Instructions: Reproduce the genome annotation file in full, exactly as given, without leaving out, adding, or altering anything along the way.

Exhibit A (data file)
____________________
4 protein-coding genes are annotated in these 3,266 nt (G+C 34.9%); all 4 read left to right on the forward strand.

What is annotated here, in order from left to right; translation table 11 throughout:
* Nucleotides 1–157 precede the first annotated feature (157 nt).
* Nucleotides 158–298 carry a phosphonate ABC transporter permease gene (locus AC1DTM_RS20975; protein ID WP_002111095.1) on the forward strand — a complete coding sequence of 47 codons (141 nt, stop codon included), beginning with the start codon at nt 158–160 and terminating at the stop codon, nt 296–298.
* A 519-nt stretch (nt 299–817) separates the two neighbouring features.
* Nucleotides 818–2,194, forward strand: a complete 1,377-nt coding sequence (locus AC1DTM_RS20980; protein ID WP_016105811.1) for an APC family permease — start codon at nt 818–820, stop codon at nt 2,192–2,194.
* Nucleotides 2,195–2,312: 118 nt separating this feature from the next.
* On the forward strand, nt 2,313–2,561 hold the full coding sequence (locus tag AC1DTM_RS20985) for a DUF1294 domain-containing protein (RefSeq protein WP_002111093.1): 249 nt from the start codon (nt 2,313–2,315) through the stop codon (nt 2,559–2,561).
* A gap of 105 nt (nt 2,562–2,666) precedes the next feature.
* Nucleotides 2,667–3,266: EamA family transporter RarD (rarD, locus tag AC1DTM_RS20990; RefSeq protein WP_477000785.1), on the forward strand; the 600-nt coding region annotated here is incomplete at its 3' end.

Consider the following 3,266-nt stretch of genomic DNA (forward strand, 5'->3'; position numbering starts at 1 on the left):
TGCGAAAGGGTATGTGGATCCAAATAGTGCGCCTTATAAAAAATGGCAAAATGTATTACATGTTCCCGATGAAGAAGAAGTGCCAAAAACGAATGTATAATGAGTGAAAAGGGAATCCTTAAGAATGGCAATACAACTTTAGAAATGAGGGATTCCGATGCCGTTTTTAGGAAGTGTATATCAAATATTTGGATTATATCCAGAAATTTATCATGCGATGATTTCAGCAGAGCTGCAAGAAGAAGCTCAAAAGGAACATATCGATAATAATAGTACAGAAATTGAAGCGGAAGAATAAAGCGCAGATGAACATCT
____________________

4 protein-coding genes are annotated in these 3,266 nt (G+C 34.9%); all 4 read left to right on the forward strand.

What is annotated here, in order from left to right; translation table 11 throughout:
* Nucleotides 1–157 precede the first annotated feature (157 nt).
* Nucleotides 158–298 carry a phosphonate ABC transporter permease gene (locus AC1DTM_RS20975; protein ID WP_002111095.1) on the forward strand — a complete coding sequence of 47 codons (141 nt, stop codon included), beginning with the start codon at nt 158–160 and terminating at the stop codon, nt 296–298.
* A 519-nt stretch (nt 299–817) separates the two neighbouring features.
* Nucleotides 818–2,194, forward strand: a complete 1,377-nt coding sequence (locus AC1DTM_RS20980; protein ID WP_016105811.1) for an APC family permease — start codon at nt 818–820, stop codon at nt 2,192–2,194.
* Nucleotides 2,195–2,312: 118 nt separating this feature from the next.
* On the forward strand, nt 2,313–2,561 hold the full coding sequence (locus tag AC1DTM_RS20985) for a DUF1294 domain-containing protein (RefSeq protein WP_002111093.1): 249 nt from the start codon (nt 2,313–2,315) through the stop codon (nt 2,559–2,561).
* A gap of 105 nt (nt 2,562–2,666) precedes the next feature.
* Nucleotides 2,667–3,266: EamA family transporter RarD (rarD, locus tag AC1DTM_RS20990; RefSeq protein WP_477000785.1), on the forward strand; the 600-nt coding region annotated here is incomplete at its 3' end.

Consider the following 3,266-nt stretch of genomic DNA (forward strand, 5'->3'; position numbering starts at 1 on the left):
TGCGAAAGGGTATGTGGATCCAAATAGTGCGCCTTATAAAAAATGGCAAAATGTATTACATGTTCCCGATGAAGAAGAAGTGCCAAAAACGAATGTATAATGAGTGAAAAGGGAATCCTTAAGAATGGCAATACAACTTTAGAAATGAGGGATTCCGATGCCGTTTTTAGGAAGTGTATATCAAATATTTGGATTATATCCAGAAATTTATCATGCGATGATTTCAGCAGAGCTGCAAGAAGAAGCTCAAAAGGAACATATCGATAATAATAGTACAGAAATTGAAGCGGAAGAATAAAGCGCAGATGAACATCT